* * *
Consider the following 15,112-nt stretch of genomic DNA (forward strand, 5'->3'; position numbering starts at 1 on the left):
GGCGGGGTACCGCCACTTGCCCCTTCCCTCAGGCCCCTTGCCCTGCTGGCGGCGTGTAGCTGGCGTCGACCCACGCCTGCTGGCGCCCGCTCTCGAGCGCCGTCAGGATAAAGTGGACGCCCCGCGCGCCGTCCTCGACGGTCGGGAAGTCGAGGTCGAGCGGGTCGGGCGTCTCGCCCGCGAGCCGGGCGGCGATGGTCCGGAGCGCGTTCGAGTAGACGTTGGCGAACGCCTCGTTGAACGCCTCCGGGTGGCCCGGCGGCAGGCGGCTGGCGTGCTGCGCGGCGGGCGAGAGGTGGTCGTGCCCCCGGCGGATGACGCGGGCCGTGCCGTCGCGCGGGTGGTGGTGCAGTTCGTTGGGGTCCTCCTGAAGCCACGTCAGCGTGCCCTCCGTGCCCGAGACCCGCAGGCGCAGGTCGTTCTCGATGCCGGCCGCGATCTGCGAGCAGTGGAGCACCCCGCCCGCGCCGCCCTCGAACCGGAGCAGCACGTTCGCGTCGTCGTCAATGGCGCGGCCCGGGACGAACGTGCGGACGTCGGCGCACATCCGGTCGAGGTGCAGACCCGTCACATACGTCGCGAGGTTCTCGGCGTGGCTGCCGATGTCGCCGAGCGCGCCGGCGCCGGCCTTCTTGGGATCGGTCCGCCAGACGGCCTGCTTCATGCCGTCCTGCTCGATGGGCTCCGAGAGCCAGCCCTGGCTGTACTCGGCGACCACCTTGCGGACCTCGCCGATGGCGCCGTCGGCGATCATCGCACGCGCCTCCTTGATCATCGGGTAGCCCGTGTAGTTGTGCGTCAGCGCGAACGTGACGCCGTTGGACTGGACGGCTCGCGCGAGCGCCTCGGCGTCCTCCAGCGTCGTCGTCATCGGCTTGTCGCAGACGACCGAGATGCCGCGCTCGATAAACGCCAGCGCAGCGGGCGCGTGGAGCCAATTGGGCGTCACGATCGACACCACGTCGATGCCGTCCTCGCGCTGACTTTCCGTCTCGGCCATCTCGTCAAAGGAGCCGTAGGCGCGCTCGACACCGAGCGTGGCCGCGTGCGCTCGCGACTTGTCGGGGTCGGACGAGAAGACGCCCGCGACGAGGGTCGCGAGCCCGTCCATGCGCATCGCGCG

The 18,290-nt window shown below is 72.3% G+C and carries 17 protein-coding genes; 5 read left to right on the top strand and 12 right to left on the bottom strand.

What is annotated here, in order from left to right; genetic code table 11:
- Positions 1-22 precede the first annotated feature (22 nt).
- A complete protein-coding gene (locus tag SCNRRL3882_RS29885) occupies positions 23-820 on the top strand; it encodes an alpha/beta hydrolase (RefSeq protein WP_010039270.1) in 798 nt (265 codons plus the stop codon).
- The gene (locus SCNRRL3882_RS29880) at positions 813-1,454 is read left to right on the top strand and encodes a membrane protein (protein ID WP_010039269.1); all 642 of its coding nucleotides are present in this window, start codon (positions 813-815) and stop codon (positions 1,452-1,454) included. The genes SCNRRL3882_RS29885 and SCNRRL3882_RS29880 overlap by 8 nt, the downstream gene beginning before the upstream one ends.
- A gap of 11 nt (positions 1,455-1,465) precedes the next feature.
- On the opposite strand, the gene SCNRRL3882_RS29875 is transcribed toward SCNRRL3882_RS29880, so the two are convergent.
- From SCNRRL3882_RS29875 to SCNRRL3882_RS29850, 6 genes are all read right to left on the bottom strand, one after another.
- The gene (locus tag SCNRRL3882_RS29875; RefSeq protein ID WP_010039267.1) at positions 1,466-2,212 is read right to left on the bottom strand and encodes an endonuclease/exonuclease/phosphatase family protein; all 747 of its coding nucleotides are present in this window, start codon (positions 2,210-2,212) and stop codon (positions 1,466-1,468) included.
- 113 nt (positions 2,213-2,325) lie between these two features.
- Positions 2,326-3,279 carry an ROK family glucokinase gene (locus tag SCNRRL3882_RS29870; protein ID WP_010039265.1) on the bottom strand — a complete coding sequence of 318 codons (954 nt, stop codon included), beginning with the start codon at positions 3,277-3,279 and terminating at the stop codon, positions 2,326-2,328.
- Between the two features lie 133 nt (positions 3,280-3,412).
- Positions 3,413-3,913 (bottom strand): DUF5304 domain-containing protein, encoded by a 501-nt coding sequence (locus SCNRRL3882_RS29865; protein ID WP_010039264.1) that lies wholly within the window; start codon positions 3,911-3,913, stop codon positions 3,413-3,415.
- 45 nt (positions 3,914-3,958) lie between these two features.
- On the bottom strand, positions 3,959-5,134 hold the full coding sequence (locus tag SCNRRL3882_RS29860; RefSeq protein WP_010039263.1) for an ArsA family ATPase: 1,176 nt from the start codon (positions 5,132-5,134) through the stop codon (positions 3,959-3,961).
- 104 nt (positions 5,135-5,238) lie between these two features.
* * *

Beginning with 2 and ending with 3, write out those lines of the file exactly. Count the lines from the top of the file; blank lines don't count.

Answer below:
GGCGGGGTACCGCCACTTGCCCCTTCCCTCAGGCCCCTTGCCCTGCTGGCGGCGTGTAGCTGGCGTCGACCCACGCCTGCTGGCGCCCGCTCTCGAGCGCCGTCAGGATAAAGTGGACGCCCCGCGCGCCGTCCTCGACGGTCGGGAAGTCGAGGTCGAGCGGGTCGGGCGTCTCGCCCGCGAGCCGGGCGGCGATGGTCCGGAGCGCGTTCGAGTAGACGTTGGCGAACGCCTCGTTGAACGCCTCCGGGTGGCCCGGCGGCAGGCGGCTGGCGTGCTGCGCGGCGGGCGAGAGGTGGTCGTGCCCCCGGCGGATGACGCGGGCCGTGCCGTCGCGCGGGTGGTGGTGCAGTTCGTTGGGGTCCTCCTGAAGCCACGTCAGCGTGCCCTCCGTGCCCGAGACCCGCAGGCGCAGGTCGTTCTCGATGCCGGCCGCGATCTGCGAGCAGTGGAGCACCCCGCCCGCGCCGCCCTCGAACCGGAGCAGCACGTTCGCGTCGTCGTCAATGGCGCGGCCCGGGACGAACGTGCGGACGTCGGCGCACATCCGGTCGAGGTGCAGACCCGTCACATACGTCGCGAGGTTCTCGGCGTGGCTGCCGATGTCGCCGAGCGCGCCGGCGCCGGCCTTCTTGGGATCGGTCCGCCAGACGGCCTGCTTCATGCCGTCCTGCTCGATGGGCTCCGAGAGCCAGCCCTGGCTGTACTCGGCGACCACCTTGCGGACCTCGCCGATGGCGCCGTCGGCGATCATCGCACGCGCCTCCTTGATCATCGGGTAGCCCGTGTAGTTGTGCGTCAGCGCGAACGTGACGCCGTTGGACTGGACGGCTCGCGCGAGCGCCTCGGCGTCCTCCAGCGTCGTCGTCATCGGCTTGTCGCAGACGACCGAGATGCCGCGCTCGATAAACGCCAGCGCAGCGGGCGCGTGGAGCCAATTGGGCGTCACGATCGACACCACGTCGATGCCGTCCTCGCGCTGACTTTCCGTCTCGGCCATCTCGTCAAAGGAGCCGTAGGCGCGCTCGACACCGAGCGTGGCCGCGTGCGCTCGCGACTTGTCGGGGTCGGACGAGAAGACGCCCGCGACGAGGGTCGCGAGCCCGTCCATGCGCATCGCGCG

The 18,290-nt window shown below is 72.3% G+C and carries 17 protein-coding genes; 5 read left to right on the top strand and 12 right to left on the bottom strand.